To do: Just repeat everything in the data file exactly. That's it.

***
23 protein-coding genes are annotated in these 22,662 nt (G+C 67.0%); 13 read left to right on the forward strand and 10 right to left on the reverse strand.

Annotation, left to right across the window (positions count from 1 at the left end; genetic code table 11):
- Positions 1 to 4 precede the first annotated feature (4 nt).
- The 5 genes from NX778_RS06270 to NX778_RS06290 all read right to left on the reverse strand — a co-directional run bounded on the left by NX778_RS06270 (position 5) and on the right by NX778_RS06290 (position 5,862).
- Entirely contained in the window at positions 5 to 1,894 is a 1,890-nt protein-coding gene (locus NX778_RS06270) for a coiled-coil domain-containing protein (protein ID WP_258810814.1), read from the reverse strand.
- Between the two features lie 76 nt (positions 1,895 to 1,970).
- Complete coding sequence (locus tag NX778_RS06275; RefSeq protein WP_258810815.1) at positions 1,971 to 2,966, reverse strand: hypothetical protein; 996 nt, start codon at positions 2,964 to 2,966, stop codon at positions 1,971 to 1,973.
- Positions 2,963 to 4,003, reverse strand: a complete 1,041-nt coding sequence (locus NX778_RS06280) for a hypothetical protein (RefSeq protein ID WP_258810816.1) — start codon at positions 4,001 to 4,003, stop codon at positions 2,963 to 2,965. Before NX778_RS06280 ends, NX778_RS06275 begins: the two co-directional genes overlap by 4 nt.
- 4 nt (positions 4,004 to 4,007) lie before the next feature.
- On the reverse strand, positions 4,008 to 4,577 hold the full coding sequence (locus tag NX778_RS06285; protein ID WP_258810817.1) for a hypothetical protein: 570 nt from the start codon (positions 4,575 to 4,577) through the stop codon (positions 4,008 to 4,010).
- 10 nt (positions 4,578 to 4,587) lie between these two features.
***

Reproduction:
23 protein-coding genes are annotated in these 22,662 nt (G+C 67.0%); 13 read left to right on the forward strand and 10 right to left on the reverse strand.

Annotation, left to right across the window (positions count from 1 at the left end; genetic code table 11):
- Positions 1 to 4 precede the first annotated feature (4 nt).
- The 5 genes from NX778_RS06270 to NX778_RS06290 all read right to left on the reverse strand — a co-directional run bounded on the left by NX778_RS06270 (position 5) and on the right by NX778_RS06290 (position 5,862).
- Entirely contained in the window at positions 5 to 1,894 is a 1,890-nt protein-coding gene (locus NX778_RS06270) for a coiled-coil domain-containing protein (protein ID WP_258810814.1), read from the reverse strand.
- Between the two features lie 76 nt (positions 1,895 to 1,970).
- Complete coding sequence (locus tag NX778_RS06275; RefSeq protein WP_258810815.1) at positions 1,971 to 2,966, reverse strand: hypothetical protein; 996 nt, start codon at positions 2,964 to 2,966, stop codon at positions 1,971 to 1,973.
- Positions 2,963 to 4,003, reverse strand: a complete 1,041-nt coding sequence (locus NX778_RS06280) for a hypothetical protein (RefSeq protein ID WP_258810816.1) — start codon at positions 4,001 to 4,003, stop codon at positions 2,963 to 2,965. Before NX778_RS06280 ends, NX778_RS06275 begins: the two co-directional genes overlap by 4 nt.
- 4 nt (positions 4,004 to 4,007) lie before the next feature.
- On the reverse strand, positions 4,008 to 4,577 hold the full coding sequence (locus tag NX778_RS06285; protein ID WP_258810817.1) for a hypothetical protein: 570 nt from the start codon (positions 4,575 to 4,577) through the stop codon (positions 4,008 to 4,010).
- 10 nt (positions 4,578 to 4,587) lie between these two features.